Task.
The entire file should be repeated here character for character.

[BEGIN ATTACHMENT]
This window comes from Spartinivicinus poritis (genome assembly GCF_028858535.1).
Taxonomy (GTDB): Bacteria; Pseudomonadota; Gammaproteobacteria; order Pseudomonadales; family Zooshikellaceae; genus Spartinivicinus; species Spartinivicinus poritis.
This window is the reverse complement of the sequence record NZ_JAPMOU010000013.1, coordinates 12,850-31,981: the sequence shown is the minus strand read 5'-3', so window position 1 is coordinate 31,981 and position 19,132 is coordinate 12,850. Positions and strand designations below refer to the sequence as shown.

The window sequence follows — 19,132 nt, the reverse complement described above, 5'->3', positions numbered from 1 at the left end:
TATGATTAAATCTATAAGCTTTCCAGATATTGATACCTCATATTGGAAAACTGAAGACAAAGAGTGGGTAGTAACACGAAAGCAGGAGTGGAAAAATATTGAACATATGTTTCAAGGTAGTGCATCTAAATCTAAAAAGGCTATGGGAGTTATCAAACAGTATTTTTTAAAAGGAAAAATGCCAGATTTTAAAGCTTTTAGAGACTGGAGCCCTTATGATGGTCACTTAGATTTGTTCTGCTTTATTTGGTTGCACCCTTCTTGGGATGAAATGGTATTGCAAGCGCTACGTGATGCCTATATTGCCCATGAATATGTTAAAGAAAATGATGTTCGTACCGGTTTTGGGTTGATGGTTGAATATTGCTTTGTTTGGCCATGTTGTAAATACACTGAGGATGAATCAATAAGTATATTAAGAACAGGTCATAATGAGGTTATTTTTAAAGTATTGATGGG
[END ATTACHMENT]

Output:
This window comes from Spartinivicinus poritis (genome assembly GCF_028858535.1).
Taxonomy (GTDB): Bacteria; Pseudomonadota; Gammaproteobacteria; order Pseudomonadales; family Zooshikellaceae; genus Spartinivicinus; species Spartinivicinus poritis.
This window is the reverse complement of the sequence record NZ_JAPMOU010000013.1, coordinates 12,850-31,981: the sequence shown is the minus strand read 5'-3', so window position 1 is coordinate 31,981 and position 19,132 is coordinate 12,850. Positions and strand designations below refer to the sequence as shown.

The window sequence follows — 19,132 nt, the reverse complement described above, 5'->3', positions numbered from 1 at the left end:
TATGATTAAATCTATAAGCTTTCCAGATATTGATACCTCATATTGGAAAACTGAAGACAAAGAGTGGGTAGTAACACGAAAGCAGGAGTGGAAAAATATTGAACATATGTTTCAAGGTAGTGCATCTAAATCTAAAAAGGCTATGGGAGTTATCAAACAGTATTTTTTAAAAGGAAAAATGCCAGATTTTAAAGCTTTTAGAGACTGGAGCCCTTATGATGGTCACTTAGATTTGTTCTGCTTTATTTGGTTGCACCCTTCTTGGGATGAAATGGTATTGCAAGCGCTACGTGATGCCTATATTGCCCATGAATATGTTAAAGAAAATGATGTTCGTACCGGTTTTGGGTTGATGGTTGAATATTGCTTTGTTTGGCCATGTTGTAAATACACTGAGGATGAATCAATAAGTATATTAAGAACAGGTCATAATGAGGTTATTTTTAAAGTATTGATGGG